In the enzyme reaction, the milk fat is usually used at a concentration of 3-55%, preferably 18-45%.

As for the components of general milk or milk products, it is known that whole milk comprises about 3% each of fat and protein, about 5% of sugar, and 88% of water, cheese comprises 27-34% of fat, 25-31% of protein, and 33-40% of water, and butter comprises 81-84% of fat and 16% of water. The other components of the above milk products and the main components of other milk and milk products are also widely known [Food Additives & Food Ingredients Convenient Book, edited by Akio Sotoyama, The Food Science Co., Ltd. (1976)].

The milk fat content of milk or milk products can be determined according to an ordinary method, for example, the Rse-Gottlieb method [Official Methods of Analysis of the AOAC. 13th ed. 245 (1980)].

Preferred examples of the raw materials are milk, cream, whole fat sugarless yogurt, ice cream, ice cream (MSNF: over 10%, fat: over 3%), whole dry milk, adjusted dry milk, and cheese. Particularly preferred is cream.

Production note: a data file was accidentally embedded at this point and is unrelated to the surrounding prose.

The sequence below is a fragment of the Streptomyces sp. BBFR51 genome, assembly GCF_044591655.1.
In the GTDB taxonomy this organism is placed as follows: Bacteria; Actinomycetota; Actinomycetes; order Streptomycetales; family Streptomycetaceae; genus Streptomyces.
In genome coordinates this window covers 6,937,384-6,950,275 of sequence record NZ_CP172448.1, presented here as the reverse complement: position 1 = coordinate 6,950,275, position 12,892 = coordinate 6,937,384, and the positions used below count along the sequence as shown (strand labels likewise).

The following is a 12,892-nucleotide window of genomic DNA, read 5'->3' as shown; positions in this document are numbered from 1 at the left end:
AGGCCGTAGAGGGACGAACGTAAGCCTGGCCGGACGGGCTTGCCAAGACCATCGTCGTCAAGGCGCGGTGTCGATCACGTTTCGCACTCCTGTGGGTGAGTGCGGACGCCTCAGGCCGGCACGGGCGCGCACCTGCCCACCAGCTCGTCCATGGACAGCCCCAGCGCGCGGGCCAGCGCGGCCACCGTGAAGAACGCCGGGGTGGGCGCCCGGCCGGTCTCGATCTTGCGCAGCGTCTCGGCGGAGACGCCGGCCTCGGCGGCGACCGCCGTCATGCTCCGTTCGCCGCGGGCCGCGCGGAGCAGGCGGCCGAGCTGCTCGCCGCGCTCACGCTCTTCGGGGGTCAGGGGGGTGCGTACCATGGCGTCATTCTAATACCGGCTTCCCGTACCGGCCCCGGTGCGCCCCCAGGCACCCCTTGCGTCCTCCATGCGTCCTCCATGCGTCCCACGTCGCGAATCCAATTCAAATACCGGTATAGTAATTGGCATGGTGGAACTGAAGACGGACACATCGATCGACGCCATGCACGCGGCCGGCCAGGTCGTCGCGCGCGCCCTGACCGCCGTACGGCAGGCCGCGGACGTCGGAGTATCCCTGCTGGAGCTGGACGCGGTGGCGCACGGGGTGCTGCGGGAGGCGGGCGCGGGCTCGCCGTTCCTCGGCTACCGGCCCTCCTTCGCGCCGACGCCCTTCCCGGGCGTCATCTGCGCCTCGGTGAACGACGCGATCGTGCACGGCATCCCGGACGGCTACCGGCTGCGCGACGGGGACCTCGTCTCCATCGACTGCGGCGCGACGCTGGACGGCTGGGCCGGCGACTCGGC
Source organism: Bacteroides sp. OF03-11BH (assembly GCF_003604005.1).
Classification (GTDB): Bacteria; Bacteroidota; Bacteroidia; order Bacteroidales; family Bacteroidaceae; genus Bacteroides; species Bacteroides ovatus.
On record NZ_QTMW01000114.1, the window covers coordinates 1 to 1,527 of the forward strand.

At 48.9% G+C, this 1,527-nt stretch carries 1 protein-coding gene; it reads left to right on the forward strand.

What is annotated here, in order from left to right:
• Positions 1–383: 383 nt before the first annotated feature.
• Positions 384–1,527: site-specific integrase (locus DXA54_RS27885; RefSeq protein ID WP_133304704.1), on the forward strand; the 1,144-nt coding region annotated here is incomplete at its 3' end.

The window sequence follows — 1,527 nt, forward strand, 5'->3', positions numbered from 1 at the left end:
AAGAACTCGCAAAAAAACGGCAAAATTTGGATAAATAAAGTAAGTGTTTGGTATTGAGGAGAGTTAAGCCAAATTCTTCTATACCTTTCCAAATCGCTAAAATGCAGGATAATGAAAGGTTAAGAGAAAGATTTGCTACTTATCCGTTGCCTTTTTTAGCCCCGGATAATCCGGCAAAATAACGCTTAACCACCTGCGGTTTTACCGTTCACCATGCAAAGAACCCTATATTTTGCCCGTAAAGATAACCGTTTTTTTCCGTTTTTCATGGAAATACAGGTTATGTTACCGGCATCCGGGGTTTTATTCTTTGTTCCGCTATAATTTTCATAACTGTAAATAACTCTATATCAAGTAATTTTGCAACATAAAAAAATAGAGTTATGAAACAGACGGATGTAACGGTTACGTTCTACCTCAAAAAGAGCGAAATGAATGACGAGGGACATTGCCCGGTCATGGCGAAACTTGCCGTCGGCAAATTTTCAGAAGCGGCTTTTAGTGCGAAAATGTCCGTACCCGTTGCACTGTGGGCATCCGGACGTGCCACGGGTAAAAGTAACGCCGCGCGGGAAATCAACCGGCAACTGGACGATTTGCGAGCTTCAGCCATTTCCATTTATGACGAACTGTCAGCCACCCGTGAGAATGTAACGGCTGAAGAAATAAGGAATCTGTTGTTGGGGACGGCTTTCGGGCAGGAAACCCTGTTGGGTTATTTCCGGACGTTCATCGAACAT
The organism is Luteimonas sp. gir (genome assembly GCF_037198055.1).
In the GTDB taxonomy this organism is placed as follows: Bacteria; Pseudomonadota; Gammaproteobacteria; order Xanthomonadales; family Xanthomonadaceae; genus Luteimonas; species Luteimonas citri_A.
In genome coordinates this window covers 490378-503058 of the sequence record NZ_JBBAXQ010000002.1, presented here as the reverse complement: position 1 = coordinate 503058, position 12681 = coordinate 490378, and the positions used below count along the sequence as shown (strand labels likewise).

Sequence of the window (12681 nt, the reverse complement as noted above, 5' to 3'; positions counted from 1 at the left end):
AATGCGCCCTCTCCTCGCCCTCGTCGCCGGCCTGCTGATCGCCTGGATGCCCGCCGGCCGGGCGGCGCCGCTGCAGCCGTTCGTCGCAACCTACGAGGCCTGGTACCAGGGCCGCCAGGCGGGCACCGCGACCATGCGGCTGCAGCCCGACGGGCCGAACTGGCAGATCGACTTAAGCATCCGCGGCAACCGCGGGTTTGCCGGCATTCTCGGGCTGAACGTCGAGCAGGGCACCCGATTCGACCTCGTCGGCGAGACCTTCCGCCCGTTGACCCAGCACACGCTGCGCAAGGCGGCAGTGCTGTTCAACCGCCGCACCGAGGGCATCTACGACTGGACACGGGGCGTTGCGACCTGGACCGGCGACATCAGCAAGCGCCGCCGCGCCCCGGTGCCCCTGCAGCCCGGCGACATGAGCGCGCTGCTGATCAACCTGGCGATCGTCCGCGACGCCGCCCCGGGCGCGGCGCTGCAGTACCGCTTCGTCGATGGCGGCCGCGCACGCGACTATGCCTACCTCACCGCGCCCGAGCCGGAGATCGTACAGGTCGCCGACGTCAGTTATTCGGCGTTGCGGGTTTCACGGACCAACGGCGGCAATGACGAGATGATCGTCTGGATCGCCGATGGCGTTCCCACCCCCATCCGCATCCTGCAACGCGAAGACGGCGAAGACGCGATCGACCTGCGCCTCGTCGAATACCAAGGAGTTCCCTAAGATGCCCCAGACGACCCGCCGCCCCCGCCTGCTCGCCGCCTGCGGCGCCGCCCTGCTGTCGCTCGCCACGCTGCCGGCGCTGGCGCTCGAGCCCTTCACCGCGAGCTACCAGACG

Suitable cream to be used includes the following: fresh cream which is prepared by separating raw milk into cream and skim milk by centrifugation; fresh cream which is prepared by adding skim milk to fresh cream to adjust the milk fat content; compound cream which is prepared by replacing a part of the milk fat contained in fresh cream by animal oils other than milk fat or vegetable oils, and then adding an emulsifier and a stabilizer thereto; and fermented cream (sour cream) which is obtained by subjecting fresh cream optionally supplemented with nonfat milk solid, rennet, or gelatin to lactic acid fermentation.

As the lipase, any of the purified enzyme, crude enzyme, and enzyme-containing substances such as microorganism culture, microbial cells or treated-matters thereof, and animal or plant cells, tissues or treated-matters thereof can be used as long as it has the triacylglycerol hydrolase (EC 3.1.1.3) activity.

Examples of the treatment means to obtain the above treated-matters are drying, freeze-drying, treatment with surfactants, enzymatic treatment, ultrasonication, mechanical friction, and protein fractionation.

As the lipase, commercially available enzyme preparations derived from various kinds of microorganisms may be used.